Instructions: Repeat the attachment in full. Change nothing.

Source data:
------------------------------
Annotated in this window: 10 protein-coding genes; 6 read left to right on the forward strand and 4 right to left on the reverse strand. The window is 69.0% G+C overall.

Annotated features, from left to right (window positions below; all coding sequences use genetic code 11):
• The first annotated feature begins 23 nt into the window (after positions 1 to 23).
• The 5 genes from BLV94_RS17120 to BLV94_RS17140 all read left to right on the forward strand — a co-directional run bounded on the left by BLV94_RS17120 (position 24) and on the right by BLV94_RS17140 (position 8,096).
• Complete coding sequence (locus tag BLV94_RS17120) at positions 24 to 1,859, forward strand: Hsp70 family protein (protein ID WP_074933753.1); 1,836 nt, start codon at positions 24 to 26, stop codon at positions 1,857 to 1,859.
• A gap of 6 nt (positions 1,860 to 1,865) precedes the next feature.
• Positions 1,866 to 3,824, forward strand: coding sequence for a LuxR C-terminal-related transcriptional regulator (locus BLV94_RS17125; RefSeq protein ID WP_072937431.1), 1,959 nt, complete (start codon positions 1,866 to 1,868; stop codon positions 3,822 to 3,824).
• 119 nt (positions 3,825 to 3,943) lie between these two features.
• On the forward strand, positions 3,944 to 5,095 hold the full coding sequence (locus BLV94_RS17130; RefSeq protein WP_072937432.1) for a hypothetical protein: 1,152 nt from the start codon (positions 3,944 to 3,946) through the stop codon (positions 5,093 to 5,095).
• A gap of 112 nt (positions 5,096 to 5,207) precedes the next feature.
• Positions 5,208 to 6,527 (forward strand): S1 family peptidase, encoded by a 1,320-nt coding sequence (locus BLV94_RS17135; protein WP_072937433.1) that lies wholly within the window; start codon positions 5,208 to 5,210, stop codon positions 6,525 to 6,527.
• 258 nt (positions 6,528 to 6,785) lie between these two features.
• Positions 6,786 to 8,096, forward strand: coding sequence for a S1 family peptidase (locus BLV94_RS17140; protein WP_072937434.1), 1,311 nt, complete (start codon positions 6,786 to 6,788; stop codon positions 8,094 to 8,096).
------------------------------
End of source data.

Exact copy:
Annotated in this window: 10 protein-coding genes; 6 read left to right on the forward strand and 4 right to left on the reverse strand. The window is 69.0% G+C overall.

Annotated features, from left to right (window positions below; all coding sequences use genetic code 11):
• The first annotated feature begins 23 nt into the window (after positions 1 to 23).
• The 5 genes from BLV94_RS17120 to BLV94_RS17140 all read left to right on the forward strand — a co-directional run bounded on the left by BLV94_RS17120 (position 24) and on the right by BLV94_RS17140 (position 8,096).
• Complete coding sequence (locus tag BLV94_RS17120) at positions 24 to 1,859, forward strand: Hsp70 family protein (protein ID WP_074933753.1); 1,836 nt, start codon at positions 24 to 26, stop codon at positions 1,857 to 1,859.
• A gap of 6 nt (positions 1,860 to 1,865) precedes the next feature.
• Positions 1,866 to 3,824, forward strand: coding sequence for a LuxR C-terminal-related transcriptional regulator (locus BLV94_RS17125; RefSeq protein ID WP_072937431.1), 1,959 nt, complete (start codon positions 1,866 to 1,868; stop codon positions 3,822 to 3,824).
• 119 nt (positions 3,825 to 3,943) lie between these two features.
• On the forward strand, positions 3,944 to 5,095 hold the full coding sequence (locus BLV94_RS17130; RefSeq protein WP_072937432.1) for a hypothetical protein: 1,152 nt from the start codon (positions 3,944 to 3,946) through the stop codon (positions 5,093 to 5,095).
• A gap of 112 nt (positions 5,096 to 5,207) precedes the next feature.
• Positions 5,208 to 6,527 (forward strand): S1 family peptidase, encoded by a 1,320-nt coding sequence (locus BLV94_RS17135; protein WP_072937433.1) that lies wholly within the window; start codon positions 5,208 to 5,210, stop codon positions 6,525 to 6,527.
• 258 nt (positions 6,528 to 6,785) lie between these two features.
• Positions 6,786 to 8,096, forward strand: coding sequence for a S1 family peptidase (locus BLV94_RS17140; protein WP_072937434.1), 1,311 nt, complete (start codon positions 6,786 to 6,788; stop codon positions 8,094 to 8,096).